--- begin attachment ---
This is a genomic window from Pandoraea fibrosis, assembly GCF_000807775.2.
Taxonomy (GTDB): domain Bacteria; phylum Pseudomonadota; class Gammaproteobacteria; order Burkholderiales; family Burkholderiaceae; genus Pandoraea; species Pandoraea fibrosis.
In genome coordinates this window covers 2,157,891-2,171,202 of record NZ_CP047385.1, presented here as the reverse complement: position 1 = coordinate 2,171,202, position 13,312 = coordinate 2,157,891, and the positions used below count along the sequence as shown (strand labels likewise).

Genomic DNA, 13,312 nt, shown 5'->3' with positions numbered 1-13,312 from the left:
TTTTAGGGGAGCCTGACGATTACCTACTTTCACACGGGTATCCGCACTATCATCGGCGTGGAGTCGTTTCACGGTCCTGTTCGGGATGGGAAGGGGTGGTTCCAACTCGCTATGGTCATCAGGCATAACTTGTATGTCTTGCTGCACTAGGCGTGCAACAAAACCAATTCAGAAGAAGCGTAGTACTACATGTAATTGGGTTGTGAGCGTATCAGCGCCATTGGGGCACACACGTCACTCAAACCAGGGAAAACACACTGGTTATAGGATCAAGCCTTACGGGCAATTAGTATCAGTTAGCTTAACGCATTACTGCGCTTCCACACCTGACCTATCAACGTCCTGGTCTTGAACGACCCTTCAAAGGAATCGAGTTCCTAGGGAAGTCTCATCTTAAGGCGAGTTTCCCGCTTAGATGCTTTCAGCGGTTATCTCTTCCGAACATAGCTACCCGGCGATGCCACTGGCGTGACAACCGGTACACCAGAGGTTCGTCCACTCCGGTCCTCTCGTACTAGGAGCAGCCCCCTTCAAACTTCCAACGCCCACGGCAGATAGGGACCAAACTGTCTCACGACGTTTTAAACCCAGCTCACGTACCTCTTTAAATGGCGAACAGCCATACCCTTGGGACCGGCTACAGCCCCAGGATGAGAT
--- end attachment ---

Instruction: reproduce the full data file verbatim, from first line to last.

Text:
This is a genomic window from Pandoraea fibrosis, assembly GCF_000807775.2.
Taxonomy (GTDB): domain Bacteria; phylum Pseudomonadota; class Gammaproteobacteria; order Burkholderiales; family Burkholderiaceae; genus Pandoraea; species Pandoraea fibrosis.
In genome coordinates this window covers 2,157,891-2,171,202 of record NZ_CP047385.1, presented here as the reverse complement: position 1 = coordinate 2,171,202, position 13,312 = coordinate 2,157,891, and the positions used below count along the sequence as shown (strand labels likewise).

Genomic DNA, 13,312 nt, shown 5'->3' with positions numbered 1-13,312 from the left:
TTTTAGGGGAGCCTGACGATTACCTACTTTCACACGGGTATCCGCACTATCATCGGCGTGGAGTCGTTTCACGGTCCTGTTCGGGATGGGAAGGGGTGGTTCCAACTCGCTATGGTCATCAGGCATAACTTGTATGTCTTGCTGCACTAGGCGTGCAACAAAACCAATTCAGAAGAAGCGTAGTACTACATGTAATTGGGTTGTGAGCGTATCAGCGCCATTGGGGCACACACGTCACTCAAACCAGGGAAAACACACTGGTTATAGGATCAAGCCTTACGGGCAATTAGTATCAGTTAGCTTAACGCATTACTGCGCTTCCACACCTGACCTATCAACGTCCTGGTCTTGAACGACCCTTCAAAGGAATCGAGTTCCTAGGGAAGTCTCATCTTAAGGCGAGTTTCCCGCTTAGATGCTTTCAGCGGTTATCTCTTCCGAACATAGCTACCCGGCGATGCCACTGGCGTGACAACCGGTACACCAGAGGTTCGTCCACTCCGGTCCTCTCGTACTAGGAGCAGCCCCCTTCAAACTTCCAACGCCCACGGCAGATAGGGACCAAACTGTCTCACGACGTTTTAAACCCAGCTCACGTACCTCTTTAAATGGCGAACAGCCATACCCTTGGGACCGGCTACAGCCCCAGGATGAGAT